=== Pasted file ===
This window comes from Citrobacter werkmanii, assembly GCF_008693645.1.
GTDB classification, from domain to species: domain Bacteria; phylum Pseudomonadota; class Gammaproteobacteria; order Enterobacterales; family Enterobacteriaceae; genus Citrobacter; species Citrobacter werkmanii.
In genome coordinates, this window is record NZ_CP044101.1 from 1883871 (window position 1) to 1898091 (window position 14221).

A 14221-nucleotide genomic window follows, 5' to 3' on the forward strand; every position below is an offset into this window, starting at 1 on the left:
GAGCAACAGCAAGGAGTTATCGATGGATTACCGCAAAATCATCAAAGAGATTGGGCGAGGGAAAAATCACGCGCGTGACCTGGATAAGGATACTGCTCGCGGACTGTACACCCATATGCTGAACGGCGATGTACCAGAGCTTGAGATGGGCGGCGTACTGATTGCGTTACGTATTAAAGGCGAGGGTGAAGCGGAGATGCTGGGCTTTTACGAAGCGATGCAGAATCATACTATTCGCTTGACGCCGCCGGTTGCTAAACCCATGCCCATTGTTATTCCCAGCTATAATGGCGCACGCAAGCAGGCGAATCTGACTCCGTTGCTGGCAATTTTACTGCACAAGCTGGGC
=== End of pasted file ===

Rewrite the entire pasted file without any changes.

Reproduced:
This window comes from Citrobacter werkmanii, assembly GCF_008693645.1.
GTDB classification, from domain to species: domain Bacteria; phylum Pseudomonadota; class Gammaproteobacteria; order Enterobacterales; family Enterobacteriaceae; genus Citrobacter; species Citrobacter werkmanii.
In genome coordinates, this window is record NZ_CP044101.1 from 1883871 (window position 1) to 1898091 (window position 14221).

A 14221-nucleotide genomic window follows, 5' to 3' on the forward strand; every position below is an offset into this window, starting at 1 on the left:
GAGCAACAGCAAGGAGTTATCGATGGATTACCGCAAAATCATCAAAGAGATTGGGCGAGGGAAAAATCACGCGCGTGACCTGGATAAGGATACTGCTCGCGGACTGTACACCCATATGCTGAACGGCGATGTACCAGAGCTTGAGATGGGCGGCGTACTGATTGCGTTACGTATTAAAGGCGAGGGTGAAGCGGAGATGCTGGGCTTTTACGAAGCGATGCAGAATCATACTATTCGCTTGACGCCGCCGGTTGCTAAACCCATGCCCATTGTTATTCCCAGCTATAATGGCGCACGCAAGCAGGCGAATCTGACTCCGTTGCTGGCAATTTTACTGCACAAGCTGGGC